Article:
Northern Constabulary Pipe Band at Remembrance Parade 2011 Dingwall Ross-shire Scotland
1,000 views on 16th December 2013
At the head of the parade, approaching the National War Memorial.
Again this year the Band was invited to escort the Royal British Legion Remembrance Sunday Parade in Dingwall.
This year, we fielded an extremely young drum corps, due to unavailability of senior members. Nonetheless the drummers (the eldest was our bass drummer, who is only 18!!) did a superb job - as of course did the rather more experienced Pipe Corps and Drum Major.
We had seven pipers (3 female) and 7 drummers (5 females), plus the Drum Major on parade - plus two other kilted members, namely our Transport/Logistics Manager - and another chap who as usual took lots of photographs!!
The temperature was rather low - as it usually is for this very moving event.
Dingwall is the county town of Ross-shire and home to the 78th Highlanders (Ross-shire Buffs). The 78th duly merged with the 72nd (The Duke of Albany's) to become the Seaforth Highlanders.
The Seaforths combined with the Queen's Own Cameron Highlanders to form the Queen's Own Highlanders in 1961. More recently, the Queens Own Highlanders and Gordon Highlanders were combined to form The Highlanders (Seaforth, Gordons and Camerons). In May 2006 all the Scottish Infantry Regiments merged to form the Royal Regiment of Scotland. The Highlanders became the 4th Battalion of the new Regiment.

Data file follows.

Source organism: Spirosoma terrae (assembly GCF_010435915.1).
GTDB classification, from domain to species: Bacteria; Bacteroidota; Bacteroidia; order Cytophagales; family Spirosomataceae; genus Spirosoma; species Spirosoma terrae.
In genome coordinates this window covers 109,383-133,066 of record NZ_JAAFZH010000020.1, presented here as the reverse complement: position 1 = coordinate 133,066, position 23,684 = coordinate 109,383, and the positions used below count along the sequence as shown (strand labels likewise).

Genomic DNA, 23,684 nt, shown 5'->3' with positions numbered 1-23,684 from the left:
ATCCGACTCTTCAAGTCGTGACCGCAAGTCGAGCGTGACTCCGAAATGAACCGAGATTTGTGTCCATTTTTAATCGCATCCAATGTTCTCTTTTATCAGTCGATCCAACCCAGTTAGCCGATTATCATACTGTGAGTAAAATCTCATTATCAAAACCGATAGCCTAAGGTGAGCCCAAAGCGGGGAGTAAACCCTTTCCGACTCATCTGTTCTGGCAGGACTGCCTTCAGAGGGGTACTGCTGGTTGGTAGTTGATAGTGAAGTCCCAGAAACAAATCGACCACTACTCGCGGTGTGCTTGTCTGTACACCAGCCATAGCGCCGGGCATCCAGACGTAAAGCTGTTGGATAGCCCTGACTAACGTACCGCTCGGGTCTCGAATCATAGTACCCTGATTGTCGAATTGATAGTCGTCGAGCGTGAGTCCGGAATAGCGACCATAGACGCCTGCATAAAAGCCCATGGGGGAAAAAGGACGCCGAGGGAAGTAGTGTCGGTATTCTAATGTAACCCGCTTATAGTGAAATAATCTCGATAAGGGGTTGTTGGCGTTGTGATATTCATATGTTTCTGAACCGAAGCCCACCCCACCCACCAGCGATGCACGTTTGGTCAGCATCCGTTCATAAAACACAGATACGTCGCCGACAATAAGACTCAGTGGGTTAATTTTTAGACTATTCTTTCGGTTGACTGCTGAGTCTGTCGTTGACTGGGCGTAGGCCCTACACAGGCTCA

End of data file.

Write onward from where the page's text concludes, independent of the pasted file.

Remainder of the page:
Dingwall has THREE War Memorials, the earliest being the stone Celtic cross to commemorate the 180 men who fell in the Highland Brigade, Seaforth 2nd Battalion during the South Africa Campaign (Boer War)(1899-1902) where they fought at Modder River and Magersfontein.
The second Memorial (the National) is located outside the National Hotel, and is topped by the life-size figure of a First World War Tommy (Jock) wearing a tin helmet and kilt and carrying a rifle with bayonet fixed. That memorial initially was erected to commemorate the men of the Parish of Dingwall who fell in the Great War 1914-1918 and was subsequently updated to incorporate those Dingwall men who fell in 1939-1945.
The third monument, outside Dingwall Railway Station, was originally erected at the scene of the Battle of Cambrai in Northern France (1917) where the Seaforth Territorials distinguished themselves by their valour. The monument (a wooden cross) complete with tablets added by the locals of Cambrai was subsequently moved to Dingwall.
The procession on Remembrance Day starts from the British Legion premises in High Street, down the length of High Street, to the National Hotel where the Service is held in front of the Great War Memorial. Then the parade continues on past the South Africa Memorial and thence the Railway Station, passing the Cambrai cross before looping back to return up the High Street and back to the British Legion premises.